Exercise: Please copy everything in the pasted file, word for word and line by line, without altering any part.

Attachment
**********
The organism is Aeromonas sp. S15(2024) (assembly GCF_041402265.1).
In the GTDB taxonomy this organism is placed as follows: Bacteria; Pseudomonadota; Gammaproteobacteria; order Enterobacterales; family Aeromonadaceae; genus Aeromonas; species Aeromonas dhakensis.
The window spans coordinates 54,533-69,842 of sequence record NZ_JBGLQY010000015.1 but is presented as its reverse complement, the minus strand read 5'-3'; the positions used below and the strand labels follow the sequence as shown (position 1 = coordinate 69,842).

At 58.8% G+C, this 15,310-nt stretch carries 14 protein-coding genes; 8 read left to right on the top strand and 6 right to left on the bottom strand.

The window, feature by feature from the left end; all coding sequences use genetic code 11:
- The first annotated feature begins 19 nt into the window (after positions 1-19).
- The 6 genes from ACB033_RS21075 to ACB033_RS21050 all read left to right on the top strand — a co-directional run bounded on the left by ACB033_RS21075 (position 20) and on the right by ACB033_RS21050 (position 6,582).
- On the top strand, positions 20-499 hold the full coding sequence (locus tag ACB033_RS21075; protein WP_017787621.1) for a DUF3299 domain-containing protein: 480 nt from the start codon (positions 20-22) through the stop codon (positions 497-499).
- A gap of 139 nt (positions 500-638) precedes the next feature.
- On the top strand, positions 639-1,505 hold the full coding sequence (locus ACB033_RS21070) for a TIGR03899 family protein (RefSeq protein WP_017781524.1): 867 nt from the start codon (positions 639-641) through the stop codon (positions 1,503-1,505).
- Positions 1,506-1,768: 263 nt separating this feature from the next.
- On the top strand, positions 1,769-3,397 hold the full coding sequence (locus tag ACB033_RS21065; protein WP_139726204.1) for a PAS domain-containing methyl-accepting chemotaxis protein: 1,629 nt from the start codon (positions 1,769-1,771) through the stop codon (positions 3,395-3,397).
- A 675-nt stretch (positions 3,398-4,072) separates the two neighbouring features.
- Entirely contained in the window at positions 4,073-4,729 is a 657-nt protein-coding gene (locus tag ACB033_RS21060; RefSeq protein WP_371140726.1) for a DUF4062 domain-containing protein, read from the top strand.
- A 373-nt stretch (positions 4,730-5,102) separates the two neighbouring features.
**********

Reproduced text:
The organism is Aeromonas sp. S15(2024) (assembly GCF_041402265.1).
In the GTDB taxonomy this organism is placed as follows: Bacteria; Pseudomonadota; Gammaproteobacteria; order Enterobacterales; family Aeromonadaceae; genus Aeromonas; species Aeromonas dhakensis.
The window spans coordinates 54,533-69,842 of sequence record NZ_JBGLQY010000015.1 but is presented as its reverse complement, the minus strand read 5'-3'; the positions used below and the strand labels follow the sequence as shown (position 1 = coordinate 69,842).

At 58.8% G+C, this 15,310-nt stretch carries 14 protein-coding genes; 8 read left to right on the top strand and 6 right to left on the bottom strand.

The window, feature by feature from the left end; all coding sequences use genetic code 11:
- The first annotated feature begins 19 nt into the window (after positions 1-19).
- The 6 genes from ACB033_RS21075 to ACB033_RS21050 all read left to right on the top strand — a co-directional run bounded on the left by ACB033_RS21075 (position 20) and on the right by ACB033_RS21050 (position 6,582).
- On the top strand, positions 20-499 hold the full coding sequence (locus tag ACB033_RS21075; protein WP_017787621.1) for a DUF3299 domain-containing protein: 480 nt from the start codon (positions 20-22) through the stop codon (positions 497-499).
- A gap of 139 nt (positions 500-638) precedes the next feature.
- On the top strand, positions 639-1,505 hold the full coding sequence (locus ACB033_RS21070) for a TIGR03899 family protein (RefSeq protein WP_017781524.1): 867 nt from the start codon (positions 639-641) through the stop codon (positions 1,503-1,505).
- Positions 1,506-1,768: 263 nt separating this feature from the next.
- On the top strand, positions 1,769-3,397 hold the full coding sequence (locus tag ACB033_RS21065; protein WP_139726204.1) for a PAS domain-containing methyl-accepting chemotaxis protein: 1,629 nt from the start codon (positions 1,769-1,771) through the stop codon (positions 3,395-3,397).
- A 675-nt stretch (positions 3,398-4,072) separates the two neighbouring features.
- Entirely contained in the window at positions 4,073-4,729 is a 657-nt protein-coding gene (locus tag ACB033_RS21060; RefSeq protein WP_371140726.1) for a DUF4062 domain-containing protein, read from the top strand.
- A 373-nt stretch (positions 4,730-5,102) separates the two neighbouring features.